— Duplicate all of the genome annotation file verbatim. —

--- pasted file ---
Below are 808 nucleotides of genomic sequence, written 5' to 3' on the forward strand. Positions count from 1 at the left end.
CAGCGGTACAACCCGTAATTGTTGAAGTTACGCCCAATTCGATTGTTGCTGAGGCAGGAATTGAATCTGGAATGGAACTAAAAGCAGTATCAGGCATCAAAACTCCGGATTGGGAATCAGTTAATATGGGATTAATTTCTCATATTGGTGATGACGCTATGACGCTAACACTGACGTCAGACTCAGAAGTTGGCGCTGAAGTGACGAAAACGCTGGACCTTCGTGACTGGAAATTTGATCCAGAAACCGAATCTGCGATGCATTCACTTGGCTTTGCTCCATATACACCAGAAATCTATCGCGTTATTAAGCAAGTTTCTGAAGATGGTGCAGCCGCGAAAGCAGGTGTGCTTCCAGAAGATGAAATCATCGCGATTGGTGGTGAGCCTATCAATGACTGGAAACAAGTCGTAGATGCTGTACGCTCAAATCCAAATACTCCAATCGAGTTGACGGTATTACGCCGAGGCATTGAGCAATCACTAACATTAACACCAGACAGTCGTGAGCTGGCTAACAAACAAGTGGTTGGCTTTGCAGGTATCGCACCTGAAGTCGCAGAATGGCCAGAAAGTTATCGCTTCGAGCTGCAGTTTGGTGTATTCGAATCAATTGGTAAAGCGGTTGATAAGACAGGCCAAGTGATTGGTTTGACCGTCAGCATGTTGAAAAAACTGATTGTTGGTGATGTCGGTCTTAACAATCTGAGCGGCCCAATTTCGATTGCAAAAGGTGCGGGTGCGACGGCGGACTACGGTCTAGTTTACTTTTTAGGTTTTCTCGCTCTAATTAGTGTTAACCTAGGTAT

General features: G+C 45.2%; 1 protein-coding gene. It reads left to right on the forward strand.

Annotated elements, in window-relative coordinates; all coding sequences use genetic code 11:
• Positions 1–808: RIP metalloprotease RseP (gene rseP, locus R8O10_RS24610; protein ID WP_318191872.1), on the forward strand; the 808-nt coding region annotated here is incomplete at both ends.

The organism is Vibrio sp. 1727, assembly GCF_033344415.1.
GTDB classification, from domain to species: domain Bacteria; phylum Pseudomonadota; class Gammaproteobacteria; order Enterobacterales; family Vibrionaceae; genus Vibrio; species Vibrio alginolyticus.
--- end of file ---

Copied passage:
Below are 808 nucleotides of genomic sequence, written 5' to 3' on the forward strand. Positions count from 1 at the left end.
CAGCGGTACAACCCGTAATTGTTGAAGTTACGCCCAATTCGATTGTTGCTGAGGCAGGAATTGAATCTGGAATGGAACTAAAAGCAGTATCAGGCATCAAAACTCCGGATTGGGAATCAGTTAATATGGGATTAATTTCTCATATTGGTGATGACGCTATGACGCTAACACTGACGTCAGACTCAGAAGTTGGCGCTGAAGTGACGAAAACGCTGGACCTTCGTGACTGGAAATTTGATCCAGAAACCGAATCTGCGATGCATTCACTTGGCTTTGCTCCATATACACCAGAAATCTATCGCGTTATTAAGCAAGTTTCTGAAGATGGTGCAGCCGCGAAAGCAGGTGTGCTTCCAGAAGATGAAATCATCGCGATTGGTGGTGAGCCTATCAATGACTGGAAACAAGTCGTAGATGCTGTACGCTCAAATCCAAATACTCCAATCGAGTTGACGGTATTACGCCGAGGCATTGAGCAATCACTAACATTAACACCAGACAGTCGTGAGCTGGCTAACAAACAAGTGGTTGGCTTTGCAGGTATCGCACCTGAAGTCGCAGAATGGCCAGAAAGTTATCGCTTCGAGCTGCAGTTTGGTGTATTCGAATCAATTGGTAAAGCGGTTGATAAGACAGGCCAAGTGATTGGTTTGACCGTCAGCATGTTGAAAAAACTGATTGTTGGTGATGTCGGTCTTAACAATCTGAGCGGCCCAATTTCGATTGCAAAAGGTGCGGGTGCGACGGCGGACTACGGTCTAGTTTACTTTTTAGGTTTTCTCGCTCTAATTAGTGTTAACCTAGGTAT

General features: G+C 45.2%; 1 protein-coding gene. It reads left to right on the forward strand.

Annotated elements, in window-relative coordinates; all coding sequences use genetic code 11:
• Positions 1–808: RIP metalloprotease RseP (gene rseP, locus R8O10_RS24610; protein ID WP_318191872.1), on the forward strand; the 808-nt coding region annotated here is incomplete at both ends.

The organism is Vibrio sp. 1727, assembly GCF_033344415.1.
GTDB classification, from domain to species: domain Bacteria; phylum Pseudomonadota; class Gammaproteobacteria; order Enterobacterales; family Vibrionaceae; genus Vibrio; species Vibrio alginolyticus.